Like cheese? Rent a cow, or half a cow
A tasty souvenir from the Swiss Alps is the whey to go
AUSSERBERG ALP, SWITZERLAND — Perched high on a hill that's blanketed with yellow, purple, and blue wildflowers stands a wooden hut. Milk cans hang neatly on pegs. Crisp, white linens beckon a greeting. Not laundry, but cheesecloths.
"You can always tell the huts where they're making cheese by the cheesecloths drying on the [clothes]line," says Janice Weber, who has lived in Switzerland for more than 20 years.
Ausserberg Alp, part of the Bernese Oberland mountain chain, conforms to the pristine image that most of us have of Switzerland. With endless meadows of columbine, daisies, violets, and forget-me-nots, it is the stuff of travel posters and picture postcards.
As we wind our way upward, past rushing streams, hearing cowbells clanking in the distance, I half-expect at any moment to see Heidi emerge from a hut on her way to meet Peter and his herd of goats.
Instead, it is Florian, a bright-eyed toddler accompanied by his cheesemaking mom, Marlene Seematter, who calls to us.
Each year between June and September, Marlene and husband HansUeli pack their belongings, scrub their cows, and leave their farm in the village of Saxeten to make their way up Ausserberg Alp to make cheese.
Both of the Seematters are certified cheesemakers, and for the past several years, their alpine cheese has received the highest possible rating from the cheese inspectors who work in partnership with the Berner Oberland Mountain Agricultural College in Hondrich.
As we enter the hut, Mr. Seematter is already hard at work stirring whitish-yellow cheese whey in a gigantic copper pot made in the 1920s.
Every morning fresh milk is poured into the cauldron and heated over an open fire. Rennet is added to curdle the milk. So is bacteria culture, which helps to ferment and age the cheese.
As the whey begins to separate from the cheese mass, the cauldron is removed from the fire by a heavy wooden swing handle. The liquid will be stirred for 35 to 45 minutes before the pot is returned to the fire.
It is in this massive stirring stage that we find Seematter. As his skillful hands churn over the cauldron, his wife moves to the deep sink, expertly cleaning and preparing the round wooden cheese molds.There is no electricity on the alp.A generator supplies the power needed for morning and afternoon milking.
"We love it here," says Mrs. Seematter. "In the morning and evening, when the generator is running, we listen to the radio and charge our cellular telephone.And in nice weather, people - like you - come up to visit."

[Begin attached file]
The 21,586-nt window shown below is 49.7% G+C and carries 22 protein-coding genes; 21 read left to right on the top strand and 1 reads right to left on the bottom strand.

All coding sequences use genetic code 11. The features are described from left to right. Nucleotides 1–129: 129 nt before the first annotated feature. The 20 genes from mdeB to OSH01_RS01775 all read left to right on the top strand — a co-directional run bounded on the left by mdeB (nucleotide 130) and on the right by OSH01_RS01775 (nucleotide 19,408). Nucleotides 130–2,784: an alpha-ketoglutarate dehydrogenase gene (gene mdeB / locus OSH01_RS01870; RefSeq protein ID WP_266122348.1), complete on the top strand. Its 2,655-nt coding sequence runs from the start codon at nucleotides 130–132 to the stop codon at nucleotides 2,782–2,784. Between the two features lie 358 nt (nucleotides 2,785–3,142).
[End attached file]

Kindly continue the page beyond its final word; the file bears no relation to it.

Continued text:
As if on cue, a couple and their two children from nearby Interlaken knock at the door.They, too, want to experience their country's famous alpine cheese production.And their timing is perfect.HansUeli, using a muslin cheesecloth, dips both arms into the copper pot, scooping out the cheese (which looks more like cottage cheese), leaving the whey behind.
As he expertly transfers the cheese into the "jarb" (a large, round wooden frame used to shape the cheese), the Swiss children surround the copper pot excitedly.Within moments, mugs of whey are passed, drinks sipped, and mugs refilled.
For centuries, Swiss farmers have sworn by the attributes of whey. I take a steaming mug. It tastes of warm, sour milk, and I am not enamored.
Mrs. Seamatter leads us into a tiny, temperature-controlled "cheese cave."Once the cheese mass is transferred into the jarb, a lid is placed on top and a heavy stone press squeezes the rest of the whey from the cheese grains.
After four to five hours, the new cheese is wrapped in a linen cloth and submerged in salted water, where it remains for two days.The cheese is then moved to the cheese cave, where it is rubbed with salt and turned over every second day during an aging period of at least three months.
Mrs. Seamatter cuts a generous wedge from one of the aged two-year pieces and the taste is radically different from the Emmentals and Gruyres I've had in the States.
Each alp produces its own unique flavor of cheese, and the Ausserberg version is delicious.The Seematters do not skim off any cream from the milk to make butter (as is often done on other alps).The result is smooth, velvety, delicate cheese, yet with an intensely sharp flavor. I immediately purchase a kilo of the aged cheese to take with us.
Pausing halfway down the mountain to lounge in a field of sun-splashed, yellow buttercups, I remove the delicacy from my backpack, along with a fresh loaf of bread and plump Italian nectarines. Biting into the crispy bread and mountain cheese, I sigh. "I wish I could have this at home."
"Oh, but you can," says Ms. Weber. "You can rent a cow and have Ausserberg alpine cheese anytime."
"Rent a cow?"I look incredulously at our guide.
"Absolutely.You can rent any cow you like - Coney, Anemone, Arnika, Romy, Omega...."
She isn't kidding.Years ago, village farmers allowed alp owners to summer their herds on the high pastures in exchange for a year's supply of cheese.And Weber, in conjunction with the Seematters, has recently rekindled the ancient custom - enabling virtually anyone, anywhere in the world to rent a cow (or half a cow) in exchange for cheese.The idea is crazy, but in taking another bite of cheese, I know I will seriously consider it.
(c) Copyright 2000. The Christian Science Publishing Society